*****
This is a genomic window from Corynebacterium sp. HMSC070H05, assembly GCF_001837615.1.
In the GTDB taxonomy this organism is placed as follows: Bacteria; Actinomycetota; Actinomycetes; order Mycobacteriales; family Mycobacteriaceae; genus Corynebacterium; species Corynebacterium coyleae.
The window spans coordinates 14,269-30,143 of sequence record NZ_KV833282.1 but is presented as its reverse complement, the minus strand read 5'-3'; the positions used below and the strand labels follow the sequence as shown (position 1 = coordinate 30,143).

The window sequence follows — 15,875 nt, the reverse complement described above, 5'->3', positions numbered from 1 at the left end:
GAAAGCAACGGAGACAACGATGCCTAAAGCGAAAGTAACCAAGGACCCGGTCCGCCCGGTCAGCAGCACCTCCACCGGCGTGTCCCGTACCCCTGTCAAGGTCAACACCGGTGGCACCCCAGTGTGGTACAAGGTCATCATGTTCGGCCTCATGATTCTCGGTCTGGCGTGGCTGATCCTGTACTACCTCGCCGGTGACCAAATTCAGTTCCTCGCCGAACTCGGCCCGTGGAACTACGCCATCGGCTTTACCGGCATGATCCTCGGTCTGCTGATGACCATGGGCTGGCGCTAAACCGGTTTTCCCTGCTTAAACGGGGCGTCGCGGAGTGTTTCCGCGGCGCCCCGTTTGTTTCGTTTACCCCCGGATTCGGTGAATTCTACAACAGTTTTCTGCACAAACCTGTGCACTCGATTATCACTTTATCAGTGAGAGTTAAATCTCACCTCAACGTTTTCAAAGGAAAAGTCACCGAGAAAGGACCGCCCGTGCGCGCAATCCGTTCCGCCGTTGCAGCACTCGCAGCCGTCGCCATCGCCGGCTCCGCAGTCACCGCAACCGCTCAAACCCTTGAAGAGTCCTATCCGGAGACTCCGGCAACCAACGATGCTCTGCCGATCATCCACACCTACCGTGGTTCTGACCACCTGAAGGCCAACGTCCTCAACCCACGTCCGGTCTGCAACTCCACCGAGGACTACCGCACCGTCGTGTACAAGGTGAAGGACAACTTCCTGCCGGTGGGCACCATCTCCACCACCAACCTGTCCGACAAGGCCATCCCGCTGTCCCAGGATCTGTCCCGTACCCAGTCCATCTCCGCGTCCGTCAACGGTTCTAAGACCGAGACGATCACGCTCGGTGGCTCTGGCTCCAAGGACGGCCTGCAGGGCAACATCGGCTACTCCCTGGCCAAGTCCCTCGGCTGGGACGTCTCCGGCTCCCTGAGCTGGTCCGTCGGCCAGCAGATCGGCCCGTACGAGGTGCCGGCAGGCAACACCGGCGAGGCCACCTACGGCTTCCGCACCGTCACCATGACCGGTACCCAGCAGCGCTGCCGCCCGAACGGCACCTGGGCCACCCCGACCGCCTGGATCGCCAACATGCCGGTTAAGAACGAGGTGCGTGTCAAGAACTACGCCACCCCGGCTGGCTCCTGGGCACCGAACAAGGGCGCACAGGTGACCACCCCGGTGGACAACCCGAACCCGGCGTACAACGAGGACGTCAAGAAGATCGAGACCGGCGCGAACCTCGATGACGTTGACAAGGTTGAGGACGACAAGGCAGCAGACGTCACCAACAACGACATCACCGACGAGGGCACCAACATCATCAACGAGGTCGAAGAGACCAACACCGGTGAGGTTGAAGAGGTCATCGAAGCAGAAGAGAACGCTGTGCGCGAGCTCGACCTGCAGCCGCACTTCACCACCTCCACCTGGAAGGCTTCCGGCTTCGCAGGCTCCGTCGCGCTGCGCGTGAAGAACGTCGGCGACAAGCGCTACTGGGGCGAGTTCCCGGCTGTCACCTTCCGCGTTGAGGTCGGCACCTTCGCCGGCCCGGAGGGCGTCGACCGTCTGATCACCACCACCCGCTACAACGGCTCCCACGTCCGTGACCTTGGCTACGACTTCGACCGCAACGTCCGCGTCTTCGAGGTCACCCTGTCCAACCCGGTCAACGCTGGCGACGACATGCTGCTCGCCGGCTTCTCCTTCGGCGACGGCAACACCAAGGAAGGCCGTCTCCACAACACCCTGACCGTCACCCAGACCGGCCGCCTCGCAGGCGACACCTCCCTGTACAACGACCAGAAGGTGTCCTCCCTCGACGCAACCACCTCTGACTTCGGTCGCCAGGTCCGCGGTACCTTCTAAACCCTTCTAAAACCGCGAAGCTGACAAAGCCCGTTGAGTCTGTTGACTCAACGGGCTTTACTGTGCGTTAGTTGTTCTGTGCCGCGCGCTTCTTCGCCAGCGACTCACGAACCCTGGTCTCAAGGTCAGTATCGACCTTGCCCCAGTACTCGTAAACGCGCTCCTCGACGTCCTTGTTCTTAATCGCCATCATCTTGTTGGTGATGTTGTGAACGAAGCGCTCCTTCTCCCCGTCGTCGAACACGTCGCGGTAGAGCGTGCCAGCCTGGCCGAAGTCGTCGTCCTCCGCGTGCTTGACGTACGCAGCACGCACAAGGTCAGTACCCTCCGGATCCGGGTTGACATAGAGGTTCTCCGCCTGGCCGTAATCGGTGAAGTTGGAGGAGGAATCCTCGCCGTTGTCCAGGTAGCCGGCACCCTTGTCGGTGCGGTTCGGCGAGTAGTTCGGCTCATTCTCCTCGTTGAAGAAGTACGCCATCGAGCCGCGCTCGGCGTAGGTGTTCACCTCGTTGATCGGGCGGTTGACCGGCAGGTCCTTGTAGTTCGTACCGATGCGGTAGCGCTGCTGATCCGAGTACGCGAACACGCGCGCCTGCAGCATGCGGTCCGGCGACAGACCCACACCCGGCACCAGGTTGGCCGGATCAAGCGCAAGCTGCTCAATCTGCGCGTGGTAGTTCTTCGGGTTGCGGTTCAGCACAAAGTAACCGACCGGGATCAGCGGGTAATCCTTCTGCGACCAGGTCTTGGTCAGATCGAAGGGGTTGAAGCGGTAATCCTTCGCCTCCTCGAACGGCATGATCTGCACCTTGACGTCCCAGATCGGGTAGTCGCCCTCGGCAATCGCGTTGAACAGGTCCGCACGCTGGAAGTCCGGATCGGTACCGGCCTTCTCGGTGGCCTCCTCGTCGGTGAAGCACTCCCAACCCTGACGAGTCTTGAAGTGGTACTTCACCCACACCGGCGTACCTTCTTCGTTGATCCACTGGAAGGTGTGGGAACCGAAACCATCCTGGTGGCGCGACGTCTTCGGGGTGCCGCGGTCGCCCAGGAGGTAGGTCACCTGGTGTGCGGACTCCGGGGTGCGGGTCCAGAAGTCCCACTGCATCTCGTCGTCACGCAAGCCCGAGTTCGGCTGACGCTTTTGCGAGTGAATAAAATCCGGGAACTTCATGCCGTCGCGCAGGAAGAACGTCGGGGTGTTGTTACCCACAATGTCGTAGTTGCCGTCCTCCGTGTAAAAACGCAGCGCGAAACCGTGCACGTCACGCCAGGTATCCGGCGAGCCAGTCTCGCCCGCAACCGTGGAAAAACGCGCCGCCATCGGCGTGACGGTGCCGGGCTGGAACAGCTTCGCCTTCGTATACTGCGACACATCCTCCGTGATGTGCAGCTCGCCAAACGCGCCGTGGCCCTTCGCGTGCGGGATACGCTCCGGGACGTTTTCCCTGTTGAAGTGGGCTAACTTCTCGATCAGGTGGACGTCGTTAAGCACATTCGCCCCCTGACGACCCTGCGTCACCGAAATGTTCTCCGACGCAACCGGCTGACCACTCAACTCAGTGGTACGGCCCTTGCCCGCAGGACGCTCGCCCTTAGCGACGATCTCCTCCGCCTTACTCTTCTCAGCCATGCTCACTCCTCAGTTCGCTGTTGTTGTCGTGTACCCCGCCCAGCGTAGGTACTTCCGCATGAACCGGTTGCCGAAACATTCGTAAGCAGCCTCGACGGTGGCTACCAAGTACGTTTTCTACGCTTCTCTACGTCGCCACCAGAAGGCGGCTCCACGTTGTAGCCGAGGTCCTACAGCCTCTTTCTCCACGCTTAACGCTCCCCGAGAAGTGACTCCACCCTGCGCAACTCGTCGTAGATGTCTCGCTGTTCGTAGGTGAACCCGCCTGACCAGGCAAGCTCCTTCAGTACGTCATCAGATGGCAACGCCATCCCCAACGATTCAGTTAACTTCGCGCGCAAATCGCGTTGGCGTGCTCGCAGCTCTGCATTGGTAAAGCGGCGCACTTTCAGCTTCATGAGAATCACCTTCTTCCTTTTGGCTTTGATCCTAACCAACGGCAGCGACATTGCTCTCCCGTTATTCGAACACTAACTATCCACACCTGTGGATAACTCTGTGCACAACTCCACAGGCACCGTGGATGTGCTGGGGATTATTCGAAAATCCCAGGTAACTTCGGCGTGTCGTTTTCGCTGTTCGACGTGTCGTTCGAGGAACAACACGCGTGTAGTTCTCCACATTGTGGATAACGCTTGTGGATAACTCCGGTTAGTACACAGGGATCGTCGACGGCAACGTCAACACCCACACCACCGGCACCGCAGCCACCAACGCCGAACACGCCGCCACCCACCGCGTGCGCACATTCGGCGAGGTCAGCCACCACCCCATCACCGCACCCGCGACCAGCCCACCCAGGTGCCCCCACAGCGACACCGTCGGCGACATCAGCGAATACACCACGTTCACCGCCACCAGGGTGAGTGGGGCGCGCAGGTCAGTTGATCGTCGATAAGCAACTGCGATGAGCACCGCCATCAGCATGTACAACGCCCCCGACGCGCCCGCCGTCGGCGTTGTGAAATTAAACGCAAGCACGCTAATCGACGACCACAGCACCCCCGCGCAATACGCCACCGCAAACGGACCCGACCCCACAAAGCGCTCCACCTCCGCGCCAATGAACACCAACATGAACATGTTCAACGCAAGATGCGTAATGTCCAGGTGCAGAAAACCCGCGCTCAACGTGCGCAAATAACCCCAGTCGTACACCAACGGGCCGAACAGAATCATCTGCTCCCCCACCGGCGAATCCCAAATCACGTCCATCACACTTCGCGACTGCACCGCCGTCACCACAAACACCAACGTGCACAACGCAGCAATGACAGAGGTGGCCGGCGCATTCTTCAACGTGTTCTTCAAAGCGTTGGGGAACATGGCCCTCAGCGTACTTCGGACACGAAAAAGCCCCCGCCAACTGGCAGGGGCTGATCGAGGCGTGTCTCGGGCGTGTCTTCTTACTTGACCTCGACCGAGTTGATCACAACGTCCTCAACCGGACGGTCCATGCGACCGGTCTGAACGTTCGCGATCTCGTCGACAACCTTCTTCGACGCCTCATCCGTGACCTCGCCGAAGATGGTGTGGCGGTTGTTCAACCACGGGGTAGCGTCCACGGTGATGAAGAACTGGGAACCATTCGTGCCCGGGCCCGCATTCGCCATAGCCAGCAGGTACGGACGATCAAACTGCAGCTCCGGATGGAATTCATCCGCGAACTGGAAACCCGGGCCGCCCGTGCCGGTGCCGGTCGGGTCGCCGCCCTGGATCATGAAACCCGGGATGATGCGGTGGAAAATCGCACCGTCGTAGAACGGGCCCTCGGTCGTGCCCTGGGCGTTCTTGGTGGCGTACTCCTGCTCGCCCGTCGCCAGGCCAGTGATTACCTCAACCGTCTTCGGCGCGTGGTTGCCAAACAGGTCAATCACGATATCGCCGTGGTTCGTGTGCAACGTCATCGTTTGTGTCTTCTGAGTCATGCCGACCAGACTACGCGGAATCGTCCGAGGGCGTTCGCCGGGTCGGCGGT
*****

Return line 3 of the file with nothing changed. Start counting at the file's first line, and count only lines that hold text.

The window spans coordinates 14,269-30,143 of sequence record NZ_KV833282.1 but is presented as its reverse complement, the minus strand read 5'-3'; the positions used below and the strand labels follow the sequence as shown (position 1 = coordinate 30,143).